NEA told to give names of power beneficiaries



    The Parliamentary Committee on Public Accounts today extended a three-day deadline to Nepal Electricity Authority (NEA) to submit the list of clients that are getting uninterrupted supply of electricity via dedicated feeder lines and the tariff imposed on them.

    The instruction was given amidst a controversy surrounding the Electricity Tariff Fixation Commission (ETFC)’s recommendation that premium added to tariff on electricity consumed by some of the clients of NEA be waived.

    Currently, some of the clients of NEA are getting power supply for over 20 hours per day, while ordinary
    people are compelled to cope with daily power cuts of over 14 hours. These clients, according to NEA, are getting preferential treatment because they are categorised as essential service providers.

    Some of these clients include Bir Hospital, Tribhuvan International Airport, Singha Durbar complex and Prime Minister’s residence. But apart from these, some of the profit-making ventures, including private hospitals and manufacturing units, and even individuals are also taking advantage of this facility.

    Although these clients, who are getting uninterrupted power supply through dedicated feeder lines, were previously charged normal tariff based on consumption, NEA, on July 17, decided to raise the price by 100 per cent.

    “We had to do this because we were continuously coming under undue pressure to extend dedicated feeder lines to those who could wield influence,” NEA Managing Director Mukesh Kafle said.

    But on Sunday, the ETFC — an autonomous body that fixes electricity tariff — wrote a letter to NEA stating that premium added to tariff of electricity supplied through dedicated feeder lines be waived.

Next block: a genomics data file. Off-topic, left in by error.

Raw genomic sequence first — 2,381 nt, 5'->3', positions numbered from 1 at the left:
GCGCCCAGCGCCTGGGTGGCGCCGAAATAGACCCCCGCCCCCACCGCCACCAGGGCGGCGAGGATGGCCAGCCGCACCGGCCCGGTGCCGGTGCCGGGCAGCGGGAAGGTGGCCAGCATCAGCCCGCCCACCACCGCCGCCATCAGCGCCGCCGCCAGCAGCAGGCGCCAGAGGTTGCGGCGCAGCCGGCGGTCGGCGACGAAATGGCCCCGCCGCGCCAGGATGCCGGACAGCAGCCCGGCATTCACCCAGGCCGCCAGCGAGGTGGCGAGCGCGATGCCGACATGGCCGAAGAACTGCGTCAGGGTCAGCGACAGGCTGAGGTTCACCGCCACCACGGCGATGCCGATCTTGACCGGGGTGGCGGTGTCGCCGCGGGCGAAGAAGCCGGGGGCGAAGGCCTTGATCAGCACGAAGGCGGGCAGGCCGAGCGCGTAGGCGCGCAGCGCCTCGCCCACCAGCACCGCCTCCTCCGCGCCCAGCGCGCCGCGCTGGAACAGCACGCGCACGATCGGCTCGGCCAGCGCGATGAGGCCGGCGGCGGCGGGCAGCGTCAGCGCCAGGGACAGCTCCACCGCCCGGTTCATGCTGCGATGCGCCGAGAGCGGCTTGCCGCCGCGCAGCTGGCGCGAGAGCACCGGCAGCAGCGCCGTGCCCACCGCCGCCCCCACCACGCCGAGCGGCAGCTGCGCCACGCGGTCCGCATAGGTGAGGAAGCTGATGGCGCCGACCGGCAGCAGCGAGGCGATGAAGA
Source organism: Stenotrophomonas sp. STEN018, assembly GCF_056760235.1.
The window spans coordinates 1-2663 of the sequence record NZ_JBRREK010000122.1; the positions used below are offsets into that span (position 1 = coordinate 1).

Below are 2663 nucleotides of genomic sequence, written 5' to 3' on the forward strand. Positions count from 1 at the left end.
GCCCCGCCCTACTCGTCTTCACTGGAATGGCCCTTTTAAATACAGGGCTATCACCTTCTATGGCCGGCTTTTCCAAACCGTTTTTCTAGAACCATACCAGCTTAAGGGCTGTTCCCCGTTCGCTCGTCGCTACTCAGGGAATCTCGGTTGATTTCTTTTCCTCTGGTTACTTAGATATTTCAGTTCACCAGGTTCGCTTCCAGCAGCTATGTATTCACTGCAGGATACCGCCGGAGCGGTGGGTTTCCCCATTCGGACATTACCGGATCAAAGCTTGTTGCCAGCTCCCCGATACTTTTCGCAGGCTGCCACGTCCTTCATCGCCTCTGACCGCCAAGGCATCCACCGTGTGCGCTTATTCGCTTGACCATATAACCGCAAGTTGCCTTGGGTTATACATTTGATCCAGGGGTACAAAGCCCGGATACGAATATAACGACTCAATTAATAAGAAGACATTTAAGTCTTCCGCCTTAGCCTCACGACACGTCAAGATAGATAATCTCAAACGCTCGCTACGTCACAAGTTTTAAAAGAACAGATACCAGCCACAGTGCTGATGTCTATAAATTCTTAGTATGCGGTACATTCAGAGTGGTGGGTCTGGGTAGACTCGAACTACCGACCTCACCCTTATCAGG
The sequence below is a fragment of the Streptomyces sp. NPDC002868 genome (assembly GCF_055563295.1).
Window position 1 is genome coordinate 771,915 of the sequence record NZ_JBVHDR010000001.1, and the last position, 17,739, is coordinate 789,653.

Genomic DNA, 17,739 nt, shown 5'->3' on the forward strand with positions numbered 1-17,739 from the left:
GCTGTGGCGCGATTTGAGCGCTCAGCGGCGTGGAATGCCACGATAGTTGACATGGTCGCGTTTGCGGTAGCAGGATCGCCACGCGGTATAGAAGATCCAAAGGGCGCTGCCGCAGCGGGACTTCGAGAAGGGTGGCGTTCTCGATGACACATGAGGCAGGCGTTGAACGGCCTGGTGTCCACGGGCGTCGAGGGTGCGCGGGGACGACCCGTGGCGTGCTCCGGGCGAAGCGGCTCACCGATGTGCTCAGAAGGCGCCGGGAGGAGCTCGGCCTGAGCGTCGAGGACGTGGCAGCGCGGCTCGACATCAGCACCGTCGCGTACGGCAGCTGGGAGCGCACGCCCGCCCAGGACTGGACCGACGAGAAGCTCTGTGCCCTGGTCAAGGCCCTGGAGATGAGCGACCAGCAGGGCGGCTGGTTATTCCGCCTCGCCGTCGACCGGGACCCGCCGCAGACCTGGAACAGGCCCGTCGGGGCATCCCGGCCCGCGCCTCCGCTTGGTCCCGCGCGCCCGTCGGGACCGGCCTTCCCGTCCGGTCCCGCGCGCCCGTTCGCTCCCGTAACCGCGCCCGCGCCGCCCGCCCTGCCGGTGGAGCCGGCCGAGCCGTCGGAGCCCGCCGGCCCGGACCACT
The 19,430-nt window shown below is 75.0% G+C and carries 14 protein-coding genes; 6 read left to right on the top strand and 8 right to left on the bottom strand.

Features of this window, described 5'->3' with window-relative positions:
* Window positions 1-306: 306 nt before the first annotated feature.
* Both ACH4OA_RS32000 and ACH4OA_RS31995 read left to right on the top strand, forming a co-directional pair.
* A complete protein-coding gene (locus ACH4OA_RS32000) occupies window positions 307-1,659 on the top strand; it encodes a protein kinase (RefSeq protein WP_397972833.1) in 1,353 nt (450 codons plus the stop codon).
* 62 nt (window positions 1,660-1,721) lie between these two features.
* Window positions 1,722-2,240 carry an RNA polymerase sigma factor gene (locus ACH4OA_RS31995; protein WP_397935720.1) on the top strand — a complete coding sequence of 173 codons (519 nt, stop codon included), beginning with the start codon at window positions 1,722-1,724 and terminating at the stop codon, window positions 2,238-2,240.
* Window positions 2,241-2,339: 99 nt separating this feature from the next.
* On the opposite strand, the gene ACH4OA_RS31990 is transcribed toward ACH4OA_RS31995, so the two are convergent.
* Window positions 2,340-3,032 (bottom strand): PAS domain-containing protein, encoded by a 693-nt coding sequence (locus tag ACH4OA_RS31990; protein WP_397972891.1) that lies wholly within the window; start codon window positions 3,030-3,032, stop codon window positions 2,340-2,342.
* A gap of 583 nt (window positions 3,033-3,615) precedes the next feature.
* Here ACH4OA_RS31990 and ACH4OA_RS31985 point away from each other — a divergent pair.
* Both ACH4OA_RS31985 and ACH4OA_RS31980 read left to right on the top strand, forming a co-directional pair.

The ETFC said it had taken the decision based on a complaint filed by Bir Hospital, a state-owned hospital which provides healthcare services at a minimal cost.

    It is not exactly known how much NEA has to reimburse if ETFC’s decision were to be implemented, but NEA officials say it could amount to a few billion rupees.

    At today’s Parliamentary Committee meeting, lawmakers came down heavily on the ETFC ‘for trying to increase the financial burden on NEA’, whose cumulative loss stands at billions of rupees.

    Lawmakers, including Bharat Sah, Usha Gurung, Mina Pun and Bharat Saud, also said the move provided grounds to suspect that ETFC had ‘colluded with profit-making private firms who would benefit from the waiver’.

    “There is no doubt that Bir Hospital should receive preferential treatment because it is serving the low-income group. But the hospital is only being used as a pretext to serve the interest of profit-making firms that are getting electricity via dedicated feeder lines,” they said, calling NEA’s decision to raise tariff ‘rational’ because ‘NEA is a profit-oriented company’.

    The ETFC, on the other hand, has brushed aside lawmakers’ claims.

    “NEA has flouted the law by raising the tariff in an arbitrary manner because the ETFC is the sole body that can revise electricity tariff,” ETFC Chairman Jagat Kumar Bhusal said, adding, “We would have taken the same decision even if a private firm had lodged a complaint because no one can revise electricity tariff on its own.”

    NEA acknowledged that it had failed to get ETFC’s consent but said it had submitted a proposal on it in January 2014, but the commission failed to take any decision, while the state-owned utility company’s losses were mounting.

    Source :The Himalayan Times.